Background and Significance:
It is an unfortunate truth in today’s society that most people are impacted in one way or another by the effects of an autoimmune condition. Whether it is you, or a close friend or family member who has received a diagnosis, autoimmunity has an expanding reach with growing devastation. According to the American Autoimmune Related Diseases Association (AARDA), there are approximately 50 million Americans who currently suffer from autoimmunity, and it is listed as one of the top ten leading causes of death in female children and adults up to 64 years of age. To date, researchers have identified nearly 100 different autoimmune conditions and suspect at least 40 other conditions to have an autoimmune component1. These numbers have increased exponentially over the last twenty years. In 1997, 24 autoimmune diseases had been identified affecting an estimated nine million people within the United States2.
What is Autoimmunity?
I am always blown away when I stop and think about the complexity of our Creator’s design of the human body which can be seen by observing the immune system. The immune system was originally designed with the primary responsibility of protecting the body against potential threats. These threats could be viruses, bacteria, fungus, parasites, or a host of other elements with a potential to inflict harm. People with healthy immune systems have the impressive ability to distinguish problematic pathogens that should be destroyed, from healthy cells and tissues that are meant to be preserved. When the immune system becomes overwhelmed or weakened for various reasons (toxins, stress, inflammation, chronic infections, etc.), it can no longer distinguish the body’s healthy cells from harmful invaders. As a result, it starts to attack everything in a heroic effort to preserve function. At this point, when the immune system begins to attack itself, this is when autoimmunity occurs.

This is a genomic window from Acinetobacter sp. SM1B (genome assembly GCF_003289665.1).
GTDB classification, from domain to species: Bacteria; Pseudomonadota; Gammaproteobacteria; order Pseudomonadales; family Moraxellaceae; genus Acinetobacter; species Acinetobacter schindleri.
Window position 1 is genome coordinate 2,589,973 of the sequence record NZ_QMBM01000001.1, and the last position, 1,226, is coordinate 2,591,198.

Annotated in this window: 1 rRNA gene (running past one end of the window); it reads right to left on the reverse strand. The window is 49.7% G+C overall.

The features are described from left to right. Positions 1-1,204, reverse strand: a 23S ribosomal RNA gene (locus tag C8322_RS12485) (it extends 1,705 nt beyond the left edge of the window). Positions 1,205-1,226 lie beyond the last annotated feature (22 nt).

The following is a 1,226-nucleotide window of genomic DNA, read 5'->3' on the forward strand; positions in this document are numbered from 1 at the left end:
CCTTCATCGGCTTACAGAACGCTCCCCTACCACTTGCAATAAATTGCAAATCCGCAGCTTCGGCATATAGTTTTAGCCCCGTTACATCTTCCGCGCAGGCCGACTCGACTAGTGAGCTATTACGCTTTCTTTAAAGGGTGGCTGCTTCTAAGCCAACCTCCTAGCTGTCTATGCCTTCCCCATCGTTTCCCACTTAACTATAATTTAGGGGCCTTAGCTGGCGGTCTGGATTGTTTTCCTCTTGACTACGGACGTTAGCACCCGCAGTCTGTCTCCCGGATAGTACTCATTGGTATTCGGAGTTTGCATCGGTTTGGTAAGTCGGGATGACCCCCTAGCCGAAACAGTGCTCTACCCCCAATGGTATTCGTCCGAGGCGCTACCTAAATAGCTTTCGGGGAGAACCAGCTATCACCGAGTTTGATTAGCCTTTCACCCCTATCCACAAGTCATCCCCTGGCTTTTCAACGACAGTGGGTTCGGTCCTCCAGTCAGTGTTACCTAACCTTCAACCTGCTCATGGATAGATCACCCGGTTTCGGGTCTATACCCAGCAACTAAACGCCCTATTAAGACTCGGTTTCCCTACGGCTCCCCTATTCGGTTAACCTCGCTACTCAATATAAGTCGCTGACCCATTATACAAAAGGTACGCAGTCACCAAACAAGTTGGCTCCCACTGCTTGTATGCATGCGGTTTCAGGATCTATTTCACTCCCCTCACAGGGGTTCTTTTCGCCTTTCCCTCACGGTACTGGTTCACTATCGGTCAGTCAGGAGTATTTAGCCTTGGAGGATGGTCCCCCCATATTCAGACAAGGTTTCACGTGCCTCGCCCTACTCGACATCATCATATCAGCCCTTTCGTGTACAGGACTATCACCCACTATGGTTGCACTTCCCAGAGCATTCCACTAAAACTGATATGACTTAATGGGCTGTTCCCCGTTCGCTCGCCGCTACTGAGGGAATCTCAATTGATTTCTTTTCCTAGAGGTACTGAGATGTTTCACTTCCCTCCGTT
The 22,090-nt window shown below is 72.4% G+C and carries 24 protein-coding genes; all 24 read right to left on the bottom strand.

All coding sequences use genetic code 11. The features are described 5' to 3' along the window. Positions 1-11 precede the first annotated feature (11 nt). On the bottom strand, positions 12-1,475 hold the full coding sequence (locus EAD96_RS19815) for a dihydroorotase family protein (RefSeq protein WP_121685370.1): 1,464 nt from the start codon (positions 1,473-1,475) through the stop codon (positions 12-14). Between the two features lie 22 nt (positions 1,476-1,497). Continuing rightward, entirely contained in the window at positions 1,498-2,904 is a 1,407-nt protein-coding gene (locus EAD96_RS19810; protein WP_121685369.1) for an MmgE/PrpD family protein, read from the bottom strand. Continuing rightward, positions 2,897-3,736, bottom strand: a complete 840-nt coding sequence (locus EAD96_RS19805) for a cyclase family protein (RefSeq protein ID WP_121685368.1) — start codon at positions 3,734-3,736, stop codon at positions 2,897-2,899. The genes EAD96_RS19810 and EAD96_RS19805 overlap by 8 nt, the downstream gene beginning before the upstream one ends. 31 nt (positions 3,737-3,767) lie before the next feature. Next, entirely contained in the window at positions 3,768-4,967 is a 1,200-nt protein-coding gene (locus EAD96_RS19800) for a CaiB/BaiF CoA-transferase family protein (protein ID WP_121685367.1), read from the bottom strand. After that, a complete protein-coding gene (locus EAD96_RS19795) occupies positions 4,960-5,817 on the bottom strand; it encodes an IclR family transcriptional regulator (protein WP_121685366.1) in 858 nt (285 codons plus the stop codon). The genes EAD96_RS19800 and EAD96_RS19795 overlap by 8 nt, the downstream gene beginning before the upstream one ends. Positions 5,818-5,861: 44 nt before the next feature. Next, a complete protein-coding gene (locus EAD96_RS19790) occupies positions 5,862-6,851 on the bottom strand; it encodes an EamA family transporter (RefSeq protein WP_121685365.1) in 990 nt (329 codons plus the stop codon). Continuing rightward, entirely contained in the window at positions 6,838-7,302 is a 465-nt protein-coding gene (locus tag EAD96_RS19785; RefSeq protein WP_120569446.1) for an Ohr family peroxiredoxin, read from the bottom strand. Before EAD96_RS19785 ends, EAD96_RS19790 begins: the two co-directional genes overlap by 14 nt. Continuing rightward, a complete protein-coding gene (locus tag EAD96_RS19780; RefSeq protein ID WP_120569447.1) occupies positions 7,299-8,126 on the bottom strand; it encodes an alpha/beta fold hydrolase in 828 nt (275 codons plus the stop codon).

What Causes Autoimmune Disease?